Stranded in Time: Protecting Properties Outside the Period of Significance in Existing Historic Districts

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MA in Historic Preservation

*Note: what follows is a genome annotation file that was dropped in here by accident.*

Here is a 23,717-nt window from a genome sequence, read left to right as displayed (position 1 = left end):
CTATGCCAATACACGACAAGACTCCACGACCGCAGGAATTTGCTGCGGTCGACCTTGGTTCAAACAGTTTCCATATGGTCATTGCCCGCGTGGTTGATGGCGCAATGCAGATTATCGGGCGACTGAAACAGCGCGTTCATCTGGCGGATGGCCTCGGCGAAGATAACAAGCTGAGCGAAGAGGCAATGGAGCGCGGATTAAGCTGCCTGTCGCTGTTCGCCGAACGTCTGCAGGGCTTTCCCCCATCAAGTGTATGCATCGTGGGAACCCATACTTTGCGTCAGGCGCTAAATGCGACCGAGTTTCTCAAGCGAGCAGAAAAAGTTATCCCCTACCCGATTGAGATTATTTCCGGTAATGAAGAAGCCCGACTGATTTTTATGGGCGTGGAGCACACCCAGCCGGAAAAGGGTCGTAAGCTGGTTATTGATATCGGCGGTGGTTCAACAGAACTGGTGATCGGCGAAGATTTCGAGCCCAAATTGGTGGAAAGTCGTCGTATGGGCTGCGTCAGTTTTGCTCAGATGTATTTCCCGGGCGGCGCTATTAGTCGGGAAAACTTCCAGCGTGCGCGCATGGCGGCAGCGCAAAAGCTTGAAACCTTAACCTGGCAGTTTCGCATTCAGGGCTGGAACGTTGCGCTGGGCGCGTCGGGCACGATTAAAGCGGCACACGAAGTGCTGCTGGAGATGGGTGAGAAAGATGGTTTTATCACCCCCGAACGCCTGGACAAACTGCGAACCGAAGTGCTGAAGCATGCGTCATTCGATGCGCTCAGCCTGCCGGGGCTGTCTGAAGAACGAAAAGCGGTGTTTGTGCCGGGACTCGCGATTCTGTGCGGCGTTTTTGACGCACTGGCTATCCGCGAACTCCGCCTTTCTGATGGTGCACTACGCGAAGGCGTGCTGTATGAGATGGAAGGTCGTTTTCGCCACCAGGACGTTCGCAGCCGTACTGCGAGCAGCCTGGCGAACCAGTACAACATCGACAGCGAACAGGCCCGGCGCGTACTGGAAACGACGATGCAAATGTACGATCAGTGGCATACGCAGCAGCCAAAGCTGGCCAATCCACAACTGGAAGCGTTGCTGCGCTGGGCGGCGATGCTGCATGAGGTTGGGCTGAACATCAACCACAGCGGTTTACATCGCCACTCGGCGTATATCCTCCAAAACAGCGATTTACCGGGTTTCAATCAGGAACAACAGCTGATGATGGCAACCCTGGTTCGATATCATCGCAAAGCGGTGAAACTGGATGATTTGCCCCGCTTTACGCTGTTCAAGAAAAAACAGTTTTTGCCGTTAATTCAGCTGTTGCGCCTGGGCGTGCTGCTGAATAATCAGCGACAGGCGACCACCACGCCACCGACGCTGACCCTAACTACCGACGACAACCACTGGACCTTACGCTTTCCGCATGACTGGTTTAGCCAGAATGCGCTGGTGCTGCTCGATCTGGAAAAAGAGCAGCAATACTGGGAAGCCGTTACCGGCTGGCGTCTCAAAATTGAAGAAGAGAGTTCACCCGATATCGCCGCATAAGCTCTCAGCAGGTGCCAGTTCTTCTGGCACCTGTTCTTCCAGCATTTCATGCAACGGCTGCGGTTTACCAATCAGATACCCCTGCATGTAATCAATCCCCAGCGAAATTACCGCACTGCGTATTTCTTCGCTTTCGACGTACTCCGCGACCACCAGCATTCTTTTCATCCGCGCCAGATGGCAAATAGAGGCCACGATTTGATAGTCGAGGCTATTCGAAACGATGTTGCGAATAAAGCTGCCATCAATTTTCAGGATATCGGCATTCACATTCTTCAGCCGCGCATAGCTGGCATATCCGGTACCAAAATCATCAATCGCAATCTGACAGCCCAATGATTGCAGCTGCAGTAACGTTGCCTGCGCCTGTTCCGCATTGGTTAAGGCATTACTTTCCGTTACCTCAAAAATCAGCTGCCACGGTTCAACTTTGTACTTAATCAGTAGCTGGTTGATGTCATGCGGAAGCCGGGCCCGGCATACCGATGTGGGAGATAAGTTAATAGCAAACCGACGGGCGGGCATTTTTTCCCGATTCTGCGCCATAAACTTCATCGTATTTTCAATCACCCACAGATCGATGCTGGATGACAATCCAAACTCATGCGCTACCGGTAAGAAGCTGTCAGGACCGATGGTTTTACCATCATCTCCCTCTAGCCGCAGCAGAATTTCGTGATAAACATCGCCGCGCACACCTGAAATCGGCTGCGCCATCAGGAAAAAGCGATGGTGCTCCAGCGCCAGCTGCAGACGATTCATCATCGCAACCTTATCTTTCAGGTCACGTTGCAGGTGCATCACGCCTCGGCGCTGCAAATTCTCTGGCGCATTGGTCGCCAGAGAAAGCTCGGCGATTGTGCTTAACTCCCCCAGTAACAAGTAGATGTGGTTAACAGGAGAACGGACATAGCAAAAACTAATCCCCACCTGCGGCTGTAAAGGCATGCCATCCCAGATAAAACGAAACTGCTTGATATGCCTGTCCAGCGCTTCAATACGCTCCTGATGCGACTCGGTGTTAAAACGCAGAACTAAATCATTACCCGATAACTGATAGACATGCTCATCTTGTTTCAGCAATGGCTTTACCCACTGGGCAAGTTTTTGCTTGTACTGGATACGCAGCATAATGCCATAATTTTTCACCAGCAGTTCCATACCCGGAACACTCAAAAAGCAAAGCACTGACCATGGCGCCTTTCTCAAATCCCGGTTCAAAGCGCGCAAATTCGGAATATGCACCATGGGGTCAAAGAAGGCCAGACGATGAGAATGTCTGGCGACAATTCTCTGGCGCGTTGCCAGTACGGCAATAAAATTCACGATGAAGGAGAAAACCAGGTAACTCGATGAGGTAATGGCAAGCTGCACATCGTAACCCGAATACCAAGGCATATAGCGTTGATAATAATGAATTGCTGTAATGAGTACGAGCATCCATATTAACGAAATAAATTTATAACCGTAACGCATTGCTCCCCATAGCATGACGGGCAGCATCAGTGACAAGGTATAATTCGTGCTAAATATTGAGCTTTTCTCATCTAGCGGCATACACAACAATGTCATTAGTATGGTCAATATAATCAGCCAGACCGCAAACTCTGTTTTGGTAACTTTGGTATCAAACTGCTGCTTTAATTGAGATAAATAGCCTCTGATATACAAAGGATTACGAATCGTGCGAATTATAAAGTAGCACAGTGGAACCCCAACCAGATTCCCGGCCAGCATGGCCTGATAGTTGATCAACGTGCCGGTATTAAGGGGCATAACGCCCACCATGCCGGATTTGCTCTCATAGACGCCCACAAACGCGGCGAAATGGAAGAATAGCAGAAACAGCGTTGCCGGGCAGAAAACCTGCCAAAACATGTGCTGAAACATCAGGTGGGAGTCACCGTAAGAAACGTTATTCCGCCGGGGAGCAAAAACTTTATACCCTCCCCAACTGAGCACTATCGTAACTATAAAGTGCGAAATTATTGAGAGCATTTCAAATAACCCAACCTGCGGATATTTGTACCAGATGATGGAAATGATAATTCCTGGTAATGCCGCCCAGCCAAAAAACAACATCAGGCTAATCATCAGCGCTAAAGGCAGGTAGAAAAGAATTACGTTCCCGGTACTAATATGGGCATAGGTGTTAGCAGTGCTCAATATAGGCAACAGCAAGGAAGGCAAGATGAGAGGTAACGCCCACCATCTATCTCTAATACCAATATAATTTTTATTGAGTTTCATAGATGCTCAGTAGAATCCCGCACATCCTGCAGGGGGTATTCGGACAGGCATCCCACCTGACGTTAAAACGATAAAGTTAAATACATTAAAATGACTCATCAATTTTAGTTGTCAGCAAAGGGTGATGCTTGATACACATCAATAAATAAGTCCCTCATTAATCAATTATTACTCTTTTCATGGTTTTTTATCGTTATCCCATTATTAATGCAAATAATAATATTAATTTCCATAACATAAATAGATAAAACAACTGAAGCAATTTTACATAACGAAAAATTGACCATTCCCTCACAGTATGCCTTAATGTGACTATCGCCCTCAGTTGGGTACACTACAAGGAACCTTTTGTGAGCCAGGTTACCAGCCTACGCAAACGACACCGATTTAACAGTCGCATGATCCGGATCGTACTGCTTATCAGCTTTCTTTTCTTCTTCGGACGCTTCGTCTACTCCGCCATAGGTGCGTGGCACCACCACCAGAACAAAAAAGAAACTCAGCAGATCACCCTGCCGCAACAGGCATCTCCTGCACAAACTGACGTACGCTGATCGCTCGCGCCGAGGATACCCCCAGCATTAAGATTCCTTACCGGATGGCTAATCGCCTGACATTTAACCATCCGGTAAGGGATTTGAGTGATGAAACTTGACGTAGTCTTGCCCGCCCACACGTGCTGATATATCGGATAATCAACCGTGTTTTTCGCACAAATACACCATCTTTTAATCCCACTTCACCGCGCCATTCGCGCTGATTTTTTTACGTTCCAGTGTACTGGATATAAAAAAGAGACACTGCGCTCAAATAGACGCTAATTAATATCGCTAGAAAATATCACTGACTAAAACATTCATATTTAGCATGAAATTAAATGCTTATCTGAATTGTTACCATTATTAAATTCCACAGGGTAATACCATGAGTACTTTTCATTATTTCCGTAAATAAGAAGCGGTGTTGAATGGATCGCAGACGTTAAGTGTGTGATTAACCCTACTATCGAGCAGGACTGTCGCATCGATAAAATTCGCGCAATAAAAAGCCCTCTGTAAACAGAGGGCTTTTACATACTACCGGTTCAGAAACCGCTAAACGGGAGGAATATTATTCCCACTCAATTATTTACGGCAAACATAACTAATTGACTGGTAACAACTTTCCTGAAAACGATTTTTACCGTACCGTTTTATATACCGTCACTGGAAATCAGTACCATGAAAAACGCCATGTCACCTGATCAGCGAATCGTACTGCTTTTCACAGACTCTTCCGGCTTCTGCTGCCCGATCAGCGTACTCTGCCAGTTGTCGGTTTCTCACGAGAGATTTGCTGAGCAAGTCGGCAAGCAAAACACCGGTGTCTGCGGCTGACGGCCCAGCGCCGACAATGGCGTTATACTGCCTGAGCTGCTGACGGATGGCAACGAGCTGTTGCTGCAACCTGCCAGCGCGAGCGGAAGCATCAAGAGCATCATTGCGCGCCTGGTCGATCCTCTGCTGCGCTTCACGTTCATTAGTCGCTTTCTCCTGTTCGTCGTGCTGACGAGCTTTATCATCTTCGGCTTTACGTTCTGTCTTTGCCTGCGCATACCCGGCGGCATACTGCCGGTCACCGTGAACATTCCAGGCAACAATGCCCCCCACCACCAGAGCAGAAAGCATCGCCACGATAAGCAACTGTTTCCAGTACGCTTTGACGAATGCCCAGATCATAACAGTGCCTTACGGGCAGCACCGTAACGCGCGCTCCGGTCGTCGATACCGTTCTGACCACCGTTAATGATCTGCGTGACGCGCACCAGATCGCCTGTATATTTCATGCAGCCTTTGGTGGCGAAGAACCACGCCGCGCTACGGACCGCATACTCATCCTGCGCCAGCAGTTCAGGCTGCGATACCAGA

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Historic designation captures a judgment about the significance of historic places and their components at a particular moment in time. The classification of resources within a historic district as historically significant or insignificant, contributing or noncontributing, is made at the time of designation on the basis of association with the district's period of significance. Properties outside the period of significance receive a lower level of protection, despite their location in protected historic places. They are subject to alteration that destroys their integrity, as historic district regulations encourage assimilation to the dominant styles of the period of significance. Resources that later generations might come to appreciate as historically significant may, by reason of their status as outliers in older historic settings, not survive intact long enough to receive informed reevaluation. Such reassessment tends, in any case, to be a low priority in local preservation programs.Communities have options for improving the prospects that out-of-period properties will survive long enough to be reappraised for potential historic significance, and that reappraisal will take place. Design guidelines and the terms of new designations can be crafted in ways that recognize the integrity of the historic places as including varied styles. Periodic reassessment of older judgments of historic significance can be integrated into the preservation planning process. Creative application of newer concepts in the preservation field, including flexibility in the National Register criteria, can help built a public constituency for neglected out-of-period properties and thus motivate their eventual reevaluation.